PJ Gardner took just as circuitous a route to being the author of children’s books as she did to take to Gilbert, her home the last 17 years.
Gardner recently published the first in her “Horace and Bunwinkle” novels last month and already has the second in the final stages for release next year with plans for a third the year after that.
Targeting young readers in second-fifth grades, the series features Horace, a Boston Terrier, and Bunwinkle, a potbellied pig, as they partner to solve mysteries around their barn yard.
The first book, titled simply by the two character’s names, is already out in America and next month will be published by Balzer + Bray, an imprint of HarperCollins Publishers, in the United Kingdom, Australia and New Zealand next month.
“I hope readers find it fun, and a good mystery, but there’s more to the story,” said Gardner. “It’s about moving and learning to like your new home. It’s about family.”
Gardner wound up in Gilbert after forays into Southern California for college, New Jersey for her master’s degree in art and then a return to Southern California.
And it wasn’t until she left a 12-year job as a customer rep for a pool supply company that writing slowly came on her radar.
“I didn’t think of myself as a writer,” she explained. “I was an avid reader and assumed that was all I’d ever be. However, a friend from a book club invited me to join her writing group. I said no for years, but after quitting my job, I found myself at loose ends so I decided to give writing a try.”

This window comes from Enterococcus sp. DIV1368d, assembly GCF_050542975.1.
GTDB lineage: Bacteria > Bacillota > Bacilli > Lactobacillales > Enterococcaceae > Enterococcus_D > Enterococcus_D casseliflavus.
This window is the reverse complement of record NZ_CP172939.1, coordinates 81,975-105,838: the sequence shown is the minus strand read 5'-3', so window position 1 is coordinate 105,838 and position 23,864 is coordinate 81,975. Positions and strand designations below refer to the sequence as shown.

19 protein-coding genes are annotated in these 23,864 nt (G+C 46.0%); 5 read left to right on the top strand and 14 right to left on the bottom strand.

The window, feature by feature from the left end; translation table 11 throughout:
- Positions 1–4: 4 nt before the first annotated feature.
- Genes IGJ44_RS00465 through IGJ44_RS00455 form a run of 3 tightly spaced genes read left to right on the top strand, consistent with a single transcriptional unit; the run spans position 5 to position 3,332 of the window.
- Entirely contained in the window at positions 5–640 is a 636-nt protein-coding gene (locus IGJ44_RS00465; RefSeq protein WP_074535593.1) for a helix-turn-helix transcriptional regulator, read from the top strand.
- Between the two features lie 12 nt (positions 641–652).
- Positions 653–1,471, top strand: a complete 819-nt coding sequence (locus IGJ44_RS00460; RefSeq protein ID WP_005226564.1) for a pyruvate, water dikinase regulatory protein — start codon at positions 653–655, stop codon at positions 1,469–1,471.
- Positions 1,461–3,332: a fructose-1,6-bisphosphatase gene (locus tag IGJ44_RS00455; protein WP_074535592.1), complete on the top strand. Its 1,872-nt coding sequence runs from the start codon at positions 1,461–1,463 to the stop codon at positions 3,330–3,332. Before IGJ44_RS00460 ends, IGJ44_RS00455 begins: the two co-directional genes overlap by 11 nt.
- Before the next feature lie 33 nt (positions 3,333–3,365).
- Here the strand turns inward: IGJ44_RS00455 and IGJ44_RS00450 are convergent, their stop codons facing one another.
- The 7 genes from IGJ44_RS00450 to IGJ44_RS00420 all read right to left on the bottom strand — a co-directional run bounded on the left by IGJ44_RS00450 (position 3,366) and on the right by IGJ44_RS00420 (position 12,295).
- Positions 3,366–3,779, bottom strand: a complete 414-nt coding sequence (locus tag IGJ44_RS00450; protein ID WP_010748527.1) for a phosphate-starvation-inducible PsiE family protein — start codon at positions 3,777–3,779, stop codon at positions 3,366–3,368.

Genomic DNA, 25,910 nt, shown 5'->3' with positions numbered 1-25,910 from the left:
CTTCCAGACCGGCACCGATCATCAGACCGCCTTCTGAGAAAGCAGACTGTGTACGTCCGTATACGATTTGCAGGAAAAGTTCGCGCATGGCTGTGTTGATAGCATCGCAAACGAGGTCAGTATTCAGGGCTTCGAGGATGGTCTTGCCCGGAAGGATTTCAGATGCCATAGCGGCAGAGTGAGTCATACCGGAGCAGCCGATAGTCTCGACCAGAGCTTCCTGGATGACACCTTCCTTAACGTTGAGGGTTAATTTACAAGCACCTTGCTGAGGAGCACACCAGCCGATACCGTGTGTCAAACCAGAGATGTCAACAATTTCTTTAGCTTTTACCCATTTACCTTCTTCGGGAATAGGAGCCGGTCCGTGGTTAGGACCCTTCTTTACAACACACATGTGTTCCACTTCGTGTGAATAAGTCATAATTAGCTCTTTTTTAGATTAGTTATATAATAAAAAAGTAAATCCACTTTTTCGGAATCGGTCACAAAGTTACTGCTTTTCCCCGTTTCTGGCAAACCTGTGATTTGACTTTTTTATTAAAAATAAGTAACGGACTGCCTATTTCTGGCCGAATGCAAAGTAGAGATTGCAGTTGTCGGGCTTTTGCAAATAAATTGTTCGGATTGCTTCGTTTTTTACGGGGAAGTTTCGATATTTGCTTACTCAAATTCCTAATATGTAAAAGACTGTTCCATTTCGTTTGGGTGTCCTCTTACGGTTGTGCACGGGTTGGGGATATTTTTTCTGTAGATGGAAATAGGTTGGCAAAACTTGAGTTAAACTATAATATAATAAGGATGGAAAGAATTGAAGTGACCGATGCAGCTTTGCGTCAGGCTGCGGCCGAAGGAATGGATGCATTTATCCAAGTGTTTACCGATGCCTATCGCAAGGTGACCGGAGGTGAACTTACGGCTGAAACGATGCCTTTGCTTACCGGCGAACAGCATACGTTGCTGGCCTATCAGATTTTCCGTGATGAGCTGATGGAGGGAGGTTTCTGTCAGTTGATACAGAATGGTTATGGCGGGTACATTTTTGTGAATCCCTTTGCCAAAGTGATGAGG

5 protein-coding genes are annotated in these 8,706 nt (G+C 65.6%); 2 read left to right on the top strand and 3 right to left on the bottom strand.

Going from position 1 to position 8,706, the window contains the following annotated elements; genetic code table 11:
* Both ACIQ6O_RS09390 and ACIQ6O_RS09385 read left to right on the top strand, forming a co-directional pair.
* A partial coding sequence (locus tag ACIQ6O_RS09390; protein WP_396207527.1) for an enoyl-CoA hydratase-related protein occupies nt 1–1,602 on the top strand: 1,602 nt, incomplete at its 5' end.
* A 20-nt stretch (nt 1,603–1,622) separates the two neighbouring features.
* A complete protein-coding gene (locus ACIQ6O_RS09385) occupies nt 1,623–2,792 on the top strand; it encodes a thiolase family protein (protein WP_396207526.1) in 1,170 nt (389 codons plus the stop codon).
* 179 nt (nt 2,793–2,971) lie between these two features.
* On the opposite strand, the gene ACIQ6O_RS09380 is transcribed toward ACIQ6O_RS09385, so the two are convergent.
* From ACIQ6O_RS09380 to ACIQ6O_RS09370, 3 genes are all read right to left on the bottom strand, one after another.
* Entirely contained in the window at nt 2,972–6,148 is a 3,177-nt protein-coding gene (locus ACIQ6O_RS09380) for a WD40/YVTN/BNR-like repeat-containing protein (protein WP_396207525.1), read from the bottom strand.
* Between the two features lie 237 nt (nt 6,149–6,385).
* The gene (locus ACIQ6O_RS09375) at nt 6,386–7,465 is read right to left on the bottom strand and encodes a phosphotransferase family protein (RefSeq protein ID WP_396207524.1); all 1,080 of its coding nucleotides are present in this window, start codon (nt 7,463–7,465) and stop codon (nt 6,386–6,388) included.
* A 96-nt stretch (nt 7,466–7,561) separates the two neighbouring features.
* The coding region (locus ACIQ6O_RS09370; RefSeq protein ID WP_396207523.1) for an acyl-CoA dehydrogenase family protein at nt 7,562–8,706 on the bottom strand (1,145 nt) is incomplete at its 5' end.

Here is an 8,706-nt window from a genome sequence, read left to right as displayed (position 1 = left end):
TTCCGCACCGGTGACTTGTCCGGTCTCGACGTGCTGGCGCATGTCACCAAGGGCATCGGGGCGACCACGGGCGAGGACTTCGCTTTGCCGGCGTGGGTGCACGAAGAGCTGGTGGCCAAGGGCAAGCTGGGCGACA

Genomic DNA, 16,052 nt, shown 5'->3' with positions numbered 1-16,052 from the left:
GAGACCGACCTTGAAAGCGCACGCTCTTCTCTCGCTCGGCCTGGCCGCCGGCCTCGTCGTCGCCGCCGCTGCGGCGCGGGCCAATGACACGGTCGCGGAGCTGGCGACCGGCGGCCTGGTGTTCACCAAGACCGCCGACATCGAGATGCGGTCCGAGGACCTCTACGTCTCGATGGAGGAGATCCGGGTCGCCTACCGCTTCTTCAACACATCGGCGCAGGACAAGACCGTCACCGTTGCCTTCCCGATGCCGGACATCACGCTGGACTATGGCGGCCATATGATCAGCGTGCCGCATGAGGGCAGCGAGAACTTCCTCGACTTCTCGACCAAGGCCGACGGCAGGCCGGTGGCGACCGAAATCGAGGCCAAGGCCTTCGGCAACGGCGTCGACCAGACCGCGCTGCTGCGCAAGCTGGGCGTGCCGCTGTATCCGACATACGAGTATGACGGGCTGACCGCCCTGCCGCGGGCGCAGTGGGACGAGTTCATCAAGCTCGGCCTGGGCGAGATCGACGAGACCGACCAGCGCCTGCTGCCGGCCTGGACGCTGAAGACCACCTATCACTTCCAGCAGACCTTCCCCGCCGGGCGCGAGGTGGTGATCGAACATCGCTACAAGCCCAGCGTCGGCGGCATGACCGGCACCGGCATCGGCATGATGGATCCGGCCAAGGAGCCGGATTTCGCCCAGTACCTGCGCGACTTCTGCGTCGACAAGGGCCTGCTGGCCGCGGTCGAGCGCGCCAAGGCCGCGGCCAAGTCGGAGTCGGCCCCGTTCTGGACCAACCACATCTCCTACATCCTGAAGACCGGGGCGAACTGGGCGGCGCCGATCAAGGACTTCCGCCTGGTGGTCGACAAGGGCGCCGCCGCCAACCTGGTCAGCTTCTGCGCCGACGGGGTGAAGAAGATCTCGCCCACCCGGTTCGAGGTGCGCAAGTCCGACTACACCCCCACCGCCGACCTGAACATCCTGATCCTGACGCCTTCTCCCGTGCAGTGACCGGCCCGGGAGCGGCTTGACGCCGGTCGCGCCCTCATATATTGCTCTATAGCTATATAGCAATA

So, she took a crack at women’s fiction, but that didn’t work out.
Writing children’s fiction turned out to be a different story.
“Ultimately, I think it was inevitable that I write for young readers,” she said. “Most of what I read is in that area and I love it. My kids would agree, but they would argue that it’s because I have the sense of humor of a 12-year-old.”
The inspiration for her two characters came from real-life situations.
Horace was inspired by her own two Boston Terriers.
As for Bunwinkle, since her husband Neil vetoed the idea of owning a pig – somewhat prematurely, she said.
“My husband told me I wasn’t allowed to have one before I knew if I even wanted one,” Gardner said. “It’s probably for the best that we don’t have one. I have a hard time keeping up with my kids and my two dogs.”
So, she did the next best thing: she volunteered at Better Piggies Rescue in North Phoenix, where she studied pig behavior and temperament and found a way to bring Bunwinkle to life.
As for how she got the idea of making Horace and Bunwinkle a kind of Starsky and Hutch of the barn yard set, Gardner explained:
“The idea came from a real incident. Many years ago, I read about a potbelly pig named Lulu and an American Eskimo dog named Bear that saved the life of their human. Bear stayed by his owner’s side, barking for all he was worth, while Lulu went and blocked the road until someone stopped and she was able to bring the person back to help. The story stuck in my mind. I loved the idea of a dog and a pig working together.”
Illustrated by renown Ohio graphic designer and illustrator Dave Mottram – his images truly bring the characters to life,” Gardner said – “Horace and Bunwinkle” has drawn raves from some authors of children’s books.
The first book has the two animals investigating the mysterious disappearance of their “yard mates.”
It also was selected for HarperCollins 360, a program that publishes in international English speaking markets. “It is a huge honor…not every book gets the opportunity,” Gardner said.
Horace & Bunwinkle is available in hardcover, eBook and audiobook at Amazon, Barnes & Noble, IndieBound and Bookshop.